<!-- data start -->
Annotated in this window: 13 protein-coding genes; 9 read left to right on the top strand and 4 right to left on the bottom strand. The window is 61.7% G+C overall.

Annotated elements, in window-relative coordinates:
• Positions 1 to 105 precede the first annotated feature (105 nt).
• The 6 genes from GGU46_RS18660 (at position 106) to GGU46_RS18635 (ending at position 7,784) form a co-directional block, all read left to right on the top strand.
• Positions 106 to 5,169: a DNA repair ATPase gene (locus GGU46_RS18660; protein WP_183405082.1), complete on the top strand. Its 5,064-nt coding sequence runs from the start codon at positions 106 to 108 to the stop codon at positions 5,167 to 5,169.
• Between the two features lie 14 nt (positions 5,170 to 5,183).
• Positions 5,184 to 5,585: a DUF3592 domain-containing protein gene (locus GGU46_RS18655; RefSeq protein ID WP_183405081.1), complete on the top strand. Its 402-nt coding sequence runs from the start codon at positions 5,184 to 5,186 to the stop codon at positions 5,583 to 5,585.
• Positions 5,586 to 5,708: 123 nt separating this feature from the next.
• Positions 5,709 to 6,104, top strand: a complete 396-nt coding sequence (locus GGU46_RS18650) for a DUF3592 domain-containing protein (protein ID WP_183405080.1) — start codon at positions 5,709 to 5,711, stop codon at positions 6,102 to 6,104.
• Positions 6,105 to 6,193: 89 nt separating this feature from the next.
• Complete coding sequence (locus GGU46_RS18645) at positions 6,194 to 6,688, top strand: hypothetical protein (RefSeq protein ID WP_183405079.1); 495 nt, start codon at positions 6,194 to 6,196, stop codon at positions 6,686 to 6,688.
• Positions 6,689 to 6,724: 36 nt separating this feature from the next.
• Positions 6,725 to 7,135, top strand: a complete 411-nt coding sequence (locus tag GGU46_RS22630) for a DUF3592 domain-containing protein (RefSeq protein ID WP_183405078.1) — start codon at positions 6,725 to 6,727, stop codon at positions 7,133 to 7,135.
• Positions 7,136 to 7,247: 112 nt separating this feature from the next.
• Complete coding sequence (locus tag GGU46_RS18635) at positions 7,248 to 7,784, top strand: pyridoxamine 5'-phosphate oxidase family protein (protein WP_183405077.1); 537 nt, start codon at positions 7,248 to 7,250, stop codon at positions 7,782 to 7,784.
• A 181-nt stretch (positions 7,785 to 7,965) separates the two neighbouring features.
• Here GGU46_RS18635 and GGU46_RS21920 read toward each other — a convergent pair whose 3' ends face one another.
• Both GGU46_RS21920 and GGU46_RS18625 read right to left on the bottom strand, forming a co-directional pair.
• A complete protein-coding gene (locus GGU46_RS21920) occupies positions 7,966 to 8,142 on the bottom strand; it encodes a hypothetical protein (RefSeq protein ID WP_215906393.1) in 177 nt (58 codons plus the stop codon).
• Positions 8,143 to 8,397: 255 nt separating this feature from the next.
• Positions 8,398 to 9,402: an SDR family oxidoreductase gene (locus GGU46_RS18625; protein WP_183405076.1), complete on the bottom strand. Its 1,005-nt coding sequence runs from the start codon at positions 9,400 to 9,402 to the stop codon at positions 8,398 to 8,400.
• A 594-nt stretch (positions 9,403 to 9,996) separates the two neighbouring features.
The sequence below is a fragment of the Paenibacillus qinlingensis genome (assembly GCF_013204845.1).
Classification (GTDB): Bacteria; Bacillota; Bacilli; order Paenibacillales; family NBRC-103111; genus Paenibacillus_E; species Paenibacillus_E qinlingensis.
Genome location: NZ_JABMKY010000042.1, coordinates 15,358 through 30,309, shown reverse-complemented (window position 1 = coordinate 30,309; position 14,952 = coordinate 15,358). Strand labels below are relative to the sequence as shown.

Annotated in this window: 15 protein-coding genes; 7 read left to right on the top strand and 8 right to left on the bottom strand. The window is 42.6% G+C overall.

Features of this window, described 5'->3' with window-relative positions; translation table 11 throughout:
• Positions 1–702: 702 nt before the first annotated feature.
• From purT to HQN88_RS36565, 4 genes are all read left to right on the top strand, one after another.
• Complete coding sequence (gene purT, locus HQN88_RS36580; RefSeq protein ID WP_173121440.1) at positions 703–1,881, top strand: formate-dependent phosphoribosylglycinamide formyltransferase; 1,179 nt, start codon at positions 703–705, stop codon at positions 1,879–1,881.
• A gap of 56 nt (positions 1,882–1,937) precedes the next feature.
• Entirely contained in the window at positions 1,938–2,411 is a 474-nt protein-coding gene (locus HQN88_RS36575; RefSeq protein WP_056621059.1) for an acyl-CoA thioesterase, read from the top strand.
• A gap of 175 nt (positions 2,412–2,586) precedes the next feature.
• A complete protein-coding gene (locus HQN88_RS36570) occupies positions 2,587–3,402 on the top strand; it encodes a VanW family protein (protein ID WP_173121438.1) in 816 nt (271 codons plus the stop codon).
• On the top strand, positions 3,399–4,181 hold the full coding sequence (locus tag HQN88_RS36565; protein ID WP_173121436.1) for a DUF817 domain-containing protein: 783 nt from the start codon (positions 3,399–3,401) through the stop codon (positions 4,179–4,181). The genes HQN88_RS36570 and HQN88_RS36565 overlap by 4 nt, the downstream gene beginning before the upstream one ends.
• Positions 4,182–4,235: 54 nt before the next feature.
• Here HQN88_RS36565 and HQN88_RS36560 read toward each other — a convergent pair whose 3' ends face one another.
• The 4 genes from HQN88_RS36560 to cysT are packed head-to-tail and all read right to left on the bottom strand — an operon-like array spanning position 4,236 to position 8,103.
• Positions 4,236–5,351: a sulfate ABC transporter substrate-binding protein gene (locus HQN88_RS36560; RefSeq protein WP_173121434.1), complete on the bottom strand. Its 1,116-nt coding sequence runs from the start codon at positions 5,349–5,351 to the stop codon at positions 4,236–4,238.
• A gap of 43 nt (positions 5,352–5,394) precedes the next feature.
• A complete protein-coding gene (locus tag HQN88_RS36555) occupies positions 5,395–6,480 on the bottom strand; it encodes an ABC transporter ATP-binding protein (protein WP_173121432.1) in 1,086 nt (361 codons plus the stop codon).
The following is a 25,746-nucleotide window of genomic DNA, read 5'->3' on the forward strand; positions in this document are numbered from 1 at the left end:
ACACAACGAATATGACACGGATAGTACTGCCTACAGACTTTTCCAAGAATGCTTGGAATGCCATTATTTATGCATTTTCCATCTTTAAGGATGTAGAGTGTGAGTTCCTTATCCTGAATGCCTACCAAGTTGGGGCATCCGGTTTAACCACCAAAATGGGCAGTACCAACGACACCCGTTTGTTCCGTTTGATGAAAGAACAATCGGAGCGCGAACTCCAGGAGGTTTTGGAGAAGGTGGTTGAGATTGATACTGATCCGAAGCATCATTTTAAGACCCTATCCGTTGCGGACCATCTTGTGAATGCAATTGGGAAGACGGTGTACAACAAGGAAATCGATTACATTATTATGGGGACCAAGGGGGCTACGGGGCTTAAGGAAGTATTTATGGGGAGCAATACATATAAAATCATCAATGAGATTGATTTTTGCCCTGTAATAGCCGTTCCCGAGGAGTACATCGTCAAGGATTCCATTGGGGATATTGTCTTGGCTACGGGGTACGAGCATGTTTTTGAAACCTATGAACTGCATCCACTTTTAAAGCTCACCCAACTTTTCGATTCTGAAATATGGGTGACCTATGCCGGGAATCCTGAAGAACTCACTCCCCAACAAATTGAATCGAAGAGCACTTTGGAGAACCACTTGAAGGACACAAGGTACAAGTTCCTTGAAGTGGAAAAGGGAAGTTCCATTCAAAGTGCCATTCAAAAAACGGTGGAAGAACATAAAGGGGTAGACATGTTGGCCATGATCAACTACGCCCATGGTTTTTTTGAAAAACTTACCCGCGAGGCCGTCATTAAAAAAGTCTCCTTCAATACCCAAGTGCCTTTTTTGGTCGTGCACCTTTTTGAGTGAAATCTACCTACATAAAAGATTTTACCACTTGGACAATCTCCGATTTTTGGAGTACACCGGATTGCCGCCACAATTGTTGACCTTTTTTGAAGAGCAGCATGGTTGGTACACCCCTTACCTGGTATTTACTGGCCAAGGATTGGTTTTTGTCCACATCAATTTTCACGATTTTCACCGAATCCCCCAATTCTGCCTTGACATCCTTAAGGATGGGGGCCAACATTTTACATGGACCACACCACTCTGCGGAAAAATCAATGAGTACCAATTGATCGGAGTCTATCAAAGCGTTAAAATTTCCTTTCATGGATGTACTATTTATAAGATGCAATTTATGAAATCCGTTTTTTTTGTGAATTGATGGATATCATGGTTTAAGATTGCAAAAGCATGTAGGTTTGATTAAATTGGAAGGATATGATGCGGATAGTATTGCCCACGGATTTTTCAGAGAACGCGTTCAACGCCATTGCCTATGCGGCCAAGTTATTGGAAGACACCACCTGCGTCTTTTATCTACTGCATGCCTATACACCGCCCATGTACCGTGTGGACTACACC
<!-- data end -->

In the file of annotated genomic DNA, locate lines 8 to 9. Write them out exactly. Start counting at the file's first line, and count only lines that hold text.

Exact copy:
• Positions 5,586 to 5,708: 123 nt separating this feature from the next.
• Positions 5,709 to 6,104, top strand: a complete 396-nt coding sequence (locus GGU46_RS18650) for a DUF3592 domain-containing protein (protein ID WP_183405080.1) — start codon at positions 5,709 to 5,711, stop codon at positions 6,102 to 6,104.